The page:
#TBT: Speaking Of Concert Halls

So you want to learn about concert hall projects; well, you’ve come to the right place. In the wake of the New York Philharmonic’s bombshell announcement about scrapping the existing concert hall renovation plan and Cincinnati Symphony’s mega-renovation project coming online to overwhelmingly positive reviews, focusing today’s #TBT post on the topic of concert hall projects seems like a no-brainer.

Adaptistration People 099To that end, concert hall projects have been one of Adaptistration’s longest running regular topics that also enjoys some of the deepest dives into research and multi-year examination. Let’s look at some of the gems you can uncover.

Size Matters

Not even one year old yet and the blog was already making waves in the field. One of the very first major research projects was Size Matters, a series that examined several recently completed, ongoing, and planned concert hall projects. The articles include detailed survey responses from each group about their project along with comments from their respective executives and musicians. To this day, it remains one of my absolute favorites and even ended up producing a few spin-off series.

Read Size Matters articles

Learn From An Expert

We mentioned guest author Chris Blair in a recent post about guest authors but there’s no way we could overlook his contributions over the years on the topic of concert hall design and acoustics for this #TBT installment. Simply put, this is the man you want to listen to when it comes to these subjects. Spoiler alert: it was his firm, Akustiks, that did Cincinnati’s recent renovation.

Read Chris Blair’s articles

Schermerhorn Symphony Center

One of the most valuable spin-offs from the Size Matters series are the articles about Nashville Symphony’s Schermerhorn Symphony Center (SSC). Not only did we follow the project over the course of the initial construction, but we covered their subsequent flood disaster recovery as well.

I’m pleased to say the SSC series stands as the most in-depth, far reaching, and exhaustive series available on the subject of contemporary concert hall design.

Read Schermerhorn Symphony Center articles

Curious To Know How Concert Hall Projects Fail?

In 2005, we examined the collapse of the Virginia Performing Arts Foundation, which in turn meant the Richmond (VA) Symphony never realized their dream of a new concert hall. Farther down the east coast, we tracked the Atlanta Symphony’s efforts to build a new Santiago Calatrava designed concert hall. The wheels for this project fell off one by one thanks to, among other things, relying too much on government funding and inadequate project leadership.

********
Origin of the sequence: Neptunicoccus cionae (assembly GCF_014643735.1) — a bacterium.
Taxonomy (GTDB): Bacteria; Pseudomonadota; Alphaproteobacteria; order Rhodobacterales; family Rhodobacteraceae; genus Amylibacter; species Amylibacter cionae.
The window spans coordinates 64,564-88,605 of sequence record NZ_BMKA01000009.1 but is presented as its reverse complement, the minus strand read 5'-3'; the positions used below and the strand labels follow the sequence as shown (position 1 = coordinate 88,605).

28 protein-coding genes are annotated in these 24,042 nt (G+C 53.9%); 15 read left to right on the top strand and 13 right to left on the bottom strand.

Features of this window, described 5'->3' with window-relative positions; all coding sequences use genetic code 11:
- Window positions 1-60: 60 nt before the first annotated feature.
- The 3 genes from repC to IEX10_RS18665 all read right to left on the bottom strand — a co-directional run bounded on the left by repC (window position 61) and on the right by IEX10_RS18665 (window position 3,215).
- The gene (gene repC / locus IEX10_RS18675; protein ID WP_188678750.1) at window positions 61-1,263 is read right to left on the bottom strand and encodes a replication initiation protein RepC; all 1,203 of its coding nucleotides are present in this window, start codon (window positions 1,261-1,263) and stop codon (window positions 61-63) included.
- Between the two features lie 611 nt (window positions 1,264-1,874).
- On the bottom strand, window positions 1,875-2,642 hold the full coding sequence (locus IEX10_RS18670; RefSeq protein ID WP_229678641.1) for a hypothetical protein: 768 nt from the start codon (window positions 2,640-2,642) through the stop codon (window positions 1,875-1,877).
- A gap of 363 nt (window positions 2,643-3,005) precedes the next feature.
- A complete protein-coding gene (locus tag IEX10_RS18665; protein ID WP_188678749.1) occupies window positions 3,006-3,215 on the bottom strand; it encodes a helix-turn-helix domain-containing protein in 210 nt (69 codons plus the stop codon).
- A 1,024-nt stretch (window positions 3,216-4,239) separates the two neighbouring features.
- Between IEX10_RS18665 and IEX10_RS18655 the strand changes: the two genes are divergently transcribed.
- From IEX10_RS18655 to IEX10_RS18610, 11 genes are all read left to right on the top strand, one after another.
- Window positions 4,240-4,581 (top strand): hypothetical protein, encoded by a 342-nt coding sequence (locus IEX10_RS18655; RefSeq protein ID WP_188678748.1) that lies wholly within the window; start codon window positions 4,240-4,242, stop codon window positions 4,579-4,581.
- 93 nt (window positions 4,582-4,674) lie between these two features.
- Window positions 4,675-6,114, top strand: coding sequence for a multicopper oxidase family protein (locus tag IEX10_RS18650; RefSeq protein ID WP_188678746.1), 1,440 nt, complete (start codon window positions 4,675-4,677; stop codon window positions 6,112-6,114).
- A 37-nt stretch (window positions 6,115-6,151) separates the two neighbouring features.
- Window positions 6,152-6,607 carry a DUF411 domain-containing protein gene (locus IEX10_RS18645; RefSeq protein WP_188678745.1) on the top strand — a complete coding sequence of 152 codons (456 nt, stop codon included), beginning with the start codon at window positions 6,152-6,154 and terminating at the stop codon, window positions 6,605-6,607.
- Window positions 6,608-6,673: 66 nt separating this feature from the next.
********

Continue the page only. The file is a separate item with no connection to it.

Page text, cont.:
Hey Look, An Entire Category On Concert Hall Topics

Of course, there’s a Concert Hall category. 33 articles (not counting this one)…and counting.

Concert Hall category archive

About Drew McManus

"I hear that every time you show up to work with an orchestra, people get fired." Those were the first words out of an executive's mouth after her board chair introduced us. That executive is now a dear colleague and friend but the day that consulting contract began with her orchestra, she was convinced I was a hatchet-man brought in by the board to clean house.

I understand where the trepidation comes from as a great deal of my consulting and technology provider work for arts organizations involves due diligence, separating fact from fiction, interpreting spin, as well as performance review and oversight. So yes, sometimes that work results in one or two individuals "aggressively embracing career change" but far more often than not, it reinforces and clarifies exactly what works and why.

In short, it doesn't matter if you know where all the bodies are buried if you can't keep your own clients out of the ground, and I'm fortunate enough to say that for more than 15 years, I've done exactly that for groups of all budget size from Qatar to Kathmandu.

For fun, I write a daily blog about the orchestra business, provide a platform for arts insiders to speak their mind, keep track of what people in this business get paid, help write a satirical cartoon about orchestra life, hack the arts, and love a good coffee drink.

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